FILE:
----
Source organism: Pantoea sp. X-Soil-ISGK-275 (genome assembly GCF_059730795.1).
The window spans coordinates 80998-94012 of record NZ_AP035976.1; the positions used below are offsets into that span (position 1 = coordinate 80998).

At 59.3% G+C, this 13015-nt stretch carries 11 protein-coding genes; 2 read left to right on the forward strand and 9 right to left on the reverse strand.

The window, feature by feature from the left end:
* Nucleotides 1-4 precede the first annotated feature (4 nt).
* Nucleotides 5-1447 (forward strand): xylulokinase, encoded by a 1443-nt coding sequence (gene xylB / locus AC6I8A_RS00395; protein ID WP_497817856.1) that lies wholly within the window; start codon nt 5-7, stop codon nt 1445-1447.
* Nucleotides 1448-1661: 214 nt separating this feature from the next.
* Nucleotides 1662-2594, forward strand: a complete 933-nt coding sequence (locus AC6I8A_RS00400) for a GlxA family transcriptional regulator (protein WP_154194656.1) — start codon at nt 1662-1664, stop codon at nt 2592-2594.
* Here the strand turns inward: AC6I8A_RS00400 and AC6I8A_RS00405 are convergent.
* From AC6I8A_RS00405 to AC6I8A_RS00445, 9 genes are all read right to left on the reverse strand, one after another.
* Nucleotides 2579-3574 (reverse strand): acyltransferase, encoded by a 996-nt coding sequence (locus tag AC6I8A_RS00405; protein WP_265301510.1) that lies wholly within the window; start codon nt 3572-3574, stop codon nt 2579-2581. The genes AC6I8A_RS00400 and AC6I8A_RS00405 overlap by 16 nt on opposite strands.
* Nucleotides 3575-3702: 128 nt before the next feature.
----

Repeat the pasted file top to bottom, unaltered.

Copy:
Source organism: Pantoea sp. X-Soil-ISGK-275 (genome assembly GCF_059730795.1).
The window spans coordinates 80998-94012 of record NZ_AP035976.1; the positions used below are offsets into that span (position 1 = coordinate 80998).

At 59.3% G+C, this 13015-nt stretch carries 11 protein-coding genes; 2 read left to right on the forward strand and 9 right to left on the reverse strand.

The window, feature by feature from the left end:
* Nucleotides 1-4 precede the first annotated feature (4 nt).
* Nucleotides 5-1447 (forward strand): xylulokinase, encoded by a 1443-nt coding sequence (gene xylB / locus AC6I8A_RS00395; protein ID WP_497817856.1) that lies wholly within the window; start codon nt 5-7, stop codon nt 1445-1447.
* Nucleotides 1448-1661: 214 nt separating this feature from the next.
* Nucleotides 1662-2594, forward strand: a complete 933-nt coding sequence (locus AC6I8A_RS00400) for a GlxA family transcriptional regulator (protein WP_154194656.1) — start codon at nt 1662-1664, stop codon at nt 2592-2594.
* Here the strand turns inward: AC6I8A_RS00400 and AC6I8A_RS00405 are convergent.
* From AC6I8A_RS00405 to AC6I8A_RS00445, 9 genes are all read right to left on the reverse strand, one after another.
* Nucleotides 2579-3574 (reverse strand): acyltransferase, encoded by a 996-nt coding sequence (locus tag AC6I8A_RS00405; protein WP_265301510.1) that lies wholly within the window; start codon nt 3572-3574, stop codon nt 2579-2581. The genes AC6I8A_RS00400 and AC6I8A_RS00405 overlap by 16 nt on opposite strands.
* Nucleotides 3575-3702: 128 nt before the next feature.